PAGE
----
Myself. Let me hear some more of these villainies.
He. Wash o-cook la-pla: “Wash the dishes.”
Myself. La-pla! Come now, that is impudent. La is stolen from the French, I suppose, and pla is a corruption of plate — is n’t it so?
He. I dare say it is. There are bits of all sorts in this hodge-podge; and la-pla for a plate, a cup, a saucer, or a vessel of kind. “Kah” is the interrogative sign; copa kah “In what?” Copa o-cook la-pla: In that vessel. “Pi-a” means fire, steam, heat, etc. Lo-lo o-cook lack-a-set co-pa pia-ship: “Carry this trunk to the steamboat.” O-cook means “this,” “that,” “the,” etc. Mi-ka tick-ey ma-kook o-cook salmon: “Will you sell that salmon?”
Wake means “No,” and wake si-ah “A short distance.” Here is a specimen of the jargon in a traffic doing. After asking the Indian if will sell a salmon, the Indian asks, Clax-ta: “Which of them?” The reply is, O-cook hi-as salmon: “That large one.” Ic-ta mi-ka pot-latch, or con-ze-a: “For how much?” Ni-ka pot-latch shoes: “I ‘ll give you a pair of shoes.” Wake: “No.” Ni-ka pot-latch ict coat: “I ‘ll give you a coat.” Pus-sis-y: “A blanket.” Se-ca-lux: “A pair of pants.” Wake co-qua ni-ka tick-ey tol-la: “No, I want money.” Nika pot-latch moxt bit: “I ‘ll give you two bits.” No; he won ‘t take two bits; but he says: Is-cum o-cook moxt pe pot-latch quin-im bit: “Take the two for five bits.” Muck-a-muck means bread, meat, game, any thing eatable. Yock-qua mit-lite mi-ka muck-a-muck: “Here is some meat.” Yock-qua mit-lite sap-i-lel muck-a-muck: “Here is some bread.” La-see, “a saw;” la-hash, “an ax.” The same form of words is used for “good morning,
friend,” “good evening,” “good day” — sic: Kla-how-iam-six. lct tol-la: “A dollar.” Nah? ol-o mika: “Are you hungry?” Nah? ol-o chuck mi-ka: “Are you thirsty?” Na-wit-ka: “Yes.”
Myself. Not a very attractive language, I think. And yet, I dare say I shall find it useful before I leave these hunting-grounds. But it really grieves me to think that it is so barren and limited. It is made to express wants, and “to get along” with; and ‘t is a pity that those early settlers you speak of did not also invent a language for the expression of ideas and the transmission of history. Are there any words in the lingo which stand for any thing higher than muck a muck?
He. “Good Spirit” and “Sah-ha-le Ti-ee,” which last means God, are the only words I am acquainted with which go out of the range of muck-a-muck; and yet there are one thousand words in the jargon.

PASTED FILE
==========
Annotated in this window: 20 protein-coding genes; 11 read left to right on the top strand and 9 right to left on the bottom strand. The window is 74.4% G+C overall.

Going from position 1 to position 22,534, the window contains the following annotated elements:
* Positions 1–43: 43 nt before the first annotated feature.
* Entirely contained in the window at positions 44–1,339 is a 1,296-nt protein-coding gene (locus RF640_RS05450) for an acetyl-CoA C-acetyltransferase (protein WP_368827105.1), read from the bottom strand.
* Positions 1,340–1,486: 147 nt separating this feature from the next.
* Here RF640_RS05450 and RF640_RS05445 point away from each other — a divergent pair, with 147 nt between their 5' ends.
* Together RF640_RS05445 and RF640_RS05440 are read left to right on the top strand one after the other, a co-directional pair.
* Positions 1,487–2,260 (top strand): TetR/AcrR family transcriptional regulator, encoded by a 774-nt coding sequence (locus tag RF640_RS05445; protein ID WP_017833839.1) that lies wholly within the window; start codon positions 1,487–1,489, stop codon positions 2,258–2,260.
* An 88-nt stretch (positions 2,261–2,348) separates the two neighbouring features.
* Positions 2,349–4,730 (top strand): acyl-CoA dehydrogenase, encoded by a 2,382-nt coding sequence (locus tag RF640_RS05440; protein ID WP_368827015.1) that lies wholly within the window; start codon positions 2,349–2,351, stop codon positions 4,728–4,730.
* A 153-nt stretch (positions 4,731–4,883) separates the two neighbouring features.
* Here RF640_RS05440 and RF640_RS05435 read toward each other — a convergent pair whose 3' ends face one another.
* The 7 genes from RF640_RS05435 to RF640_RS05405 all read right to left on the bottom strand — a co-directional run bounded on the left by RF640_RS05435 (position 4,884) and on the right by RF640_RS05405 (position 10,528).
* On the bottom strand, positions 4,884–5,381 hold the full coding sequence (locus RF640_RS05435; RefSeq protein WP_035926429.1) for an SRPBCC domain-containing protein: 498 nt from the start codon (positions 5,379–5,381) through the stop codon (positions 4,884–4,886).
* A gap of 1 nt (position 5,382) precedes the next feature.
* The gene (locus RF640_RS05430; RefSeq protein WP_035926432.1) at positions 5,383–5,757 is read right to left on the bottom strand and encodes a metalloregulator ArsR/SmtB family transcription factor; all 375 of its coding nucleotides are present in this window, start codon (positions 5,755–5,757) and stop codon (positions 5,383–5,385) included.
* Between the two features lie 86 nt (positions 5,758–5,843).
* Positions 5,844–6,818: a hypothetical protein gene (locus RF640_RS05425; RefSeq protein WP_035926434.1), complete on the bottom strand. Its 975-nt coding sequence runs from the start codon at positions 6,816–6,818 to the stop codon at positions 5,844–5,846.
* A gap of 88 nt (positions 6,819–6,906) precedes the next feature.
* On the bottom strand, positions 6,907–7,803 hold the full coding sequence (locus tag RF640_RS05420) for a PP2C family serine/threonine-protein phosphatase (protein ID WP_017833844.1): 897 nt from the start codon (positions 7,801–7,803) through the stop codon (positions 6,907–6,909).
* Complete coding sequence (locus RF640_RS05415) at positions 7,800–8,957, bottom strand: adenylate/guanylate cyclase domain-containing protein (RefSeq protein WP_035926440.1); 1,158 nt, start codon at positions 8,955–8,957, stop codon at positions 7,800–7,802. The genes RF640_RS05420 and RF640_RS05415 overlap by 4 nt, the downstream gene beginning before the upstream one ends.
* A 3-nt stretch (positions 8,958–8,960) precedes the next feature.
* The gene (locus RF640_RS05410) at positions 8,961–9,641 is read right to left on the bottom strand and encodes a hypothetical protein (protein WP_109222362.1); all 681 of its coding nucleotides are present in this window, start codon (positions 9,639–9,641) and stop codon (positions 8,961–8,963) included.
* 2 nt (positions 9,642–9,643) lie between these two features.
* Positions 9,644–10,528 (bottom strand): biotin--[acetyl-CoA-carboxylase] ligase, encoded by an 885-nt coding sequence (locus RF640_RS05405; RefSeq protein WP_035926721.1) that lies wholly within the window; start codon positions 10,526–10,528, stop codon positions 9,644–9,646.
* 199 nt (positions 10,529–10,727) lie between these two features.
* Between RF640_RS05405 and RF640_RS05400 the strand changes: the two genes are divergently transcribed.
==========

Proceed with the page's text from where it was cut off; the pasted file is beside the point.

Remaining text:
Myself. It would be worth while to set to work and invent a few thousand more words, to teach these poor savages who it was paid salvage for them, and how they may receive the benefit of that priceless benefaction. If one thousand words can be invented to express beaver and muck-a-muck, ten thousand, or more, can be invented to paint the picture of Christianity and proclaim the Gospel of the blessed Christ.
He. You would find it hard work, and it would take a good many years to complete the vocal formula.
Myself. How many years since those early settlers began to make the Chinook tongue?
He. Perhaps thirty-five.
Myself. And how long do you think it would take to add to it the requisite words to represent the Christian story and the plan of salvation? If we had the old Jesuit zeal, courage, energy, and indomitable will in us, another thirty years would give the New Testament to all those forty tribes you spoke of awhile ago as inhabiting Oregon and Washington, in what might then be called the Theo-Chinook language. It would be a great and almost a divine work to graft upon the rude, coarse, brutal basis of the Chinook, the Christian architecture of the Gospels. I believe it could be done. It only wants faith and hard work.
He. I have lived a good deal, as you know, among these savages, and I have very little hope that any thing could be done with those portions of them, at all events, who have been, and are, in continual contact with the white races. I am ashamed to own it, but we have built up a wall of adamant between them and
the Gospel, and have dug around and about it a deep moat of corruption and abominable uncleanness. We Christians, so called, have done this wicked thing for these wild, untutored Indians, and they are lost beyond all hope of redemption. The savages further north are more likely, as they have seen but little yet of the white man, and think they are far superior to him in numbers and in warlike deeds. These may be reached, for they are, so far as I have seen them, a teachable and quick-witted people; but for the rest, I give them up.
Myself. I am well aware of the truth of what you say about the Oregon and Washington Indians who speak the Chinook, and the difficulties, I know, are immense; but they are nothing to the man who has the true faith in him, and God for his helper. There are many such alive, thank God! and some who read this will yet offer themselves for the work, and say to this mountain, “Be ye cast into the sea;” and the brine shall cover it.
One question I’m leaving unresolved here is to what extent the author cribbed the above Chinuk Wawa material from other sources. I was easily able to discover that at least some of it matches “examples of use” in JK Gill’s dictionary, cf. page 80 of this edition. Gill’s first edition came out, as far as I understand, a few years after the article I’m featuring today. And it’s known that Gill built on the previously published work (first edition 1852) of Archbishop Francis-Norbert Blanchet. Sure enough, I find matches there, not just for some of the sentences (dishwashing, salmonselling), but also for the spellings used. However, some of the other material, like the bit about Spokan(e) — what White reader would care to ask if someone could speak Spokane Salish? — remains untraced for the moment; maybe it’s original with the article’s author…
Future research idea!